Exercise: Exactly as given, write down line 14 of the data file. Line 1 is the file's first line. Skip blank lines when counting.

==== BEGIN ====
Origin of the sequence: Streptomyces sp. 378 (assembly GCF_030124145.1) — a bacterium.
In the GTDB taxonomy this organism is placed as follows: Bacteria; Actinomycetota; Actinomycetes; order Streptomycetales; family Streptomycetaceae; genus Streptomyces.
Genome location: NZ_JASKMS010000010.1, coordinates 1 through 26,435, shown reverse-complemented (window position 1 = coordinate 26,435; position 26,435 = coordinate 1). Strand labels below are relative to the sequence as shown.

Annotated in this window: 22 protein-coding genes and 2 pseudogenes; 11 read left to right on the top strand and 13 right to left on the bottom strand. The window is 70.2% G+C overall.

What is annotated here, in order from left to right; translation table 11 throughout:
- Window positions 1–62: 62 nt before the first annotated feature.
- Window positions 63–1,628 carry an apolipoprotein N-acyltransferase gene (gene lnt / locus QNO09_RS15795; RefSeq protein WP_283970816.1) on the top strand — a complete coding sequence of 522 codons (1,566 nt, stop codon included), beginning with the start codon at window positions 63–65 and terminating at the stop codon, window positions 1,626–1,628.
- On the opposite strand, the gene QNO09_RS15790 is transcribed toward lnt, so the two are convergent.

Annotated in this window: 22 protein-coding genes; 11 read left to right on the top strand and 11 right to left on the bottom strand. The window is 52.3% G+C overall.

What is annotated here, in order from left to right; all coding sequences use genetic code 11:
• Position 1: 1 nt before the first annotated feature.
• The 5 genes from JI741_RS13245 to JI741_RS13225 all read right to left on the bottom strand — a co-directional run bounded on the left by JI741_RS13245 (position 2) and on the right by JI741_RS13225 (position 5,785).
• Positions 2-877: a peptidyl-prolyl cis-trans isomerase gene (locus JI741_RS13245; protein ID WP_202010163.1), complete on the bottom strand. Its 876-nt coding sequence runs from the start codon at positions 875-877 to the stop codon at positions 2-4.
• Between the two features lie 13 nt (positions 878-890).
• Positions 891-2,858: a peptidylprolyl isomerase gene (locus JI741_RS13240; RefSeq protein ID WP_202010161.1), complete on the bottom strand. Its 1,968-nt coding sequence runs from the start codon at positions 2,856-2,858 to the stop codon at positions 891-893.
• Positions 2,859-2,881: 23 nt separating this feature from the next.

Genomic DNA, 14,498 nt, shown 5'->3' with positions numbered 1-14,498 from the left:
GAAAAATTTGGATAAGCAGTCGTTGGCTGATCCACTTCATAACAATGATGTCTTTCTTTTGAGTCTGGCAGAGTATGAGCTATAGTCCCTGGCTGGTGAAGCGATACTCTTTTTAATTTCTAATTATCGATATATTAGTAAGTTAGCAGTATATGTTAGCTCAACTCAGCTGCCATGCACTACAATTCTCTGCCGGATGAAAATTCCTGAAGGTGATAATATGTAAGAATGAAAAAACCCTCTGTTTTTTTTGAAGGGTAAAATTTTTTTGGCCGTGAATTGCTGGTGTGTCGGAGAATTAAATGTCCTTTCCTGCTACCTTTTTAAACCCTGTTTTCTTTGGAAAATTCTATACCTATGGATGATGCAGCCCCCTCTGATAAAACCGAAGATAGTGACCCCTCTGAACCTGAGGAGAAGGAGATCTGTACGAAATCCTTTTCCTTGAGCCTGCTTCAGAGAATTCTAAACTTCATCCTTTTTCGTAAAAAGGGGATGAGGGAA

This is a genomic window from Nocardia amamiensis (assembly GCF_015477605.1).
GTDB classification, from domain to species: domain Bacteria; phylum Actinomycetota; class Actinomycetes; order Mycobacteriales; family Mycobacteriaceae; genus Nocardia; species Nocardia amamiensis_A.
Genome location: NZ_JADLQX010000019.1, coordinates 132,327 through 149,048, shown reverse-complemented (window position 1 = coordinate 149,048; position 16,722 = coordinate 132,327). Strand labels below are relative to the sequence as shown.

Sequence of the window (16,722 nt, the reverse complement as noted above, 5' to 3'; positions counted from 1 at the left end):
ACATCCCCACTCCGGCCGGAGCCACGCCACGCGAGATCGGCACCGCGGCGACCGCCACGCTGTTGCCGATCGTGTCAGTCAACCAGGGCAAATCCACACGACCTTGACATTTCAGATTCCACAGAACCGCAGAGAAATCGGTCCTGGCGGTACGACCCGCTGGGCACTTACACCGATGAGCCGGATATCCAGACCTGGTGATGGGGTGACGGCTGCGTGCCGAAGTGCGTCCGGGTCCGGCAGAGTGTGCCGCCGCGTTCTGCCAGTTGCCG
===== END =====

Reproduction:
• Between the two features lie 13 nt (positions 878-890).